OPEN PRIMARY: Daily Telegraph journalist looking to connect with voters

Matt Warman. (Photo: Daily Telegraph)
Matt Warman. (Photo: Daily Telegraph)

The head of technology at the Daily Telegraph has entered the race to become the Conservative candidate.

Matt Warman, 33, has a strong affinity to the area, with wife Rachel’s family living here. His father-in-law is Boston Grammar School teacher Martin Weaver and his mother-in-law works at RSPB Freiston Shore.

He is head of a Conservative association in Hertfordshire – a role that has given him chance to pitch the views of the grassroots to the party leadership.

Matt – who covered last week’s launch of the new iPad for the Telegraph – says he has experience of boosting party membership and winning back votes and seats from the Lib Dems and UKIP, and vowed to replicate that success here.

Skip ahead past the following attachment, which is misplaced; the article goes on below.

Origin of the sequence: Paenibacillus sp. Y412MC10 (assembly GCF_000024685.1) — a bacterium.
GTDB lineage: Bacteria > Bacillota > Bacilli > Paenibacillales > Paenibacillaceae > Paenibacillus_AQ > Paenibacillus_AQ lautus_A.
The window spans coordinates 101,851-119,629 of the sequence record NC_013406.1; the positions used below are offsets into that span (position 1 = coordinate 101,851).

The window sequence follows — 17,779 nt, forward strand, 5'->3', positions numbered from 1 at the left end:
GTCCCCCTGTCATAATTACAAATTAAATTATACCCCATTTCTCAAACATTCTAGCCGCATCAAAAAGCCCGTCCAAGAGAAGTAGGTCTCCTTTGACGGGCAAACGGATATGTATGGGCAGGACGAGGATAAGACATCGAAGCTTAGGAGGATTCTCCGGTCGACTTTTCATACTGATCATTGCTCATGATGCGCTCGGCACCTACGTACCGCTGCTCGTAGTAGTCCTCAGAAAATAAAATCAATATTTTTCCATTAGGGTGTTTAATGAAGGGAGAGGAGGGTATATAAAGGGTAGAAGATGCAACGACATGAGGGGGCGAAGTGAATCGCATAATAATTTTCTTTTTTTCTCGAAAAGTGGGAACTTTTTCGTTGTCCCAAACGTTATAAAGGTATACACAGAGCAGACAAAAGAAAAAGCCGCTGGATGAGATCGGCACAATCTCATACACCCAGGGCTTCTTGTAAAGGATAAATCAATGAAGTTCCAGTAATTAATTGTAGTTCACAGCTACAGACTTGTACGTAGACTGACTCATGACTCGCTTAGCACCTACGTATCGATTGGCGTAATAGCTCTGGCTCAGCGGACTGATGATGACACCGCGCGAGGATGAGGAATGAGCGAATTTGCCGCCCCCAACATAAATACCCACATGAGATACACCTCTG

He said: “In Boston and Skegness, and broadly in Lincolnshire, there’s a real disconnect between voters and politicians. That’s led to an awful lot of the UKIP phenomenon. One job is to be able to say that if you want, as a citizen of Boston, the best possible representation in Westminster then the best representative will be someone plugged into the Government and that’s not going to be UKIP.”

Matt feels it is ‘patronising’ to suggest people vote UKIP as a protest but added: “They play on people’s fears. I think everyone who knows the area realises it is a much more sophisticated debate than that.”

Matt feels there is also reason to be optimistic in Boston and Skegness - pointing to the relatively low number of empty shops in Boston and the establishment of a new aquarium in Skegness as signs of positives. He added: “Sometimes the area as a whole has suffered from the perception that it is one that only has problems but that couldn’t be further from the truth.”

He said tackling Europe is the ‘single biggest issue’ but also said it was key to look why some farmers are faced with the ‘invidious’ position that it makes more economic sense to give prime agricultural land over to solar farms.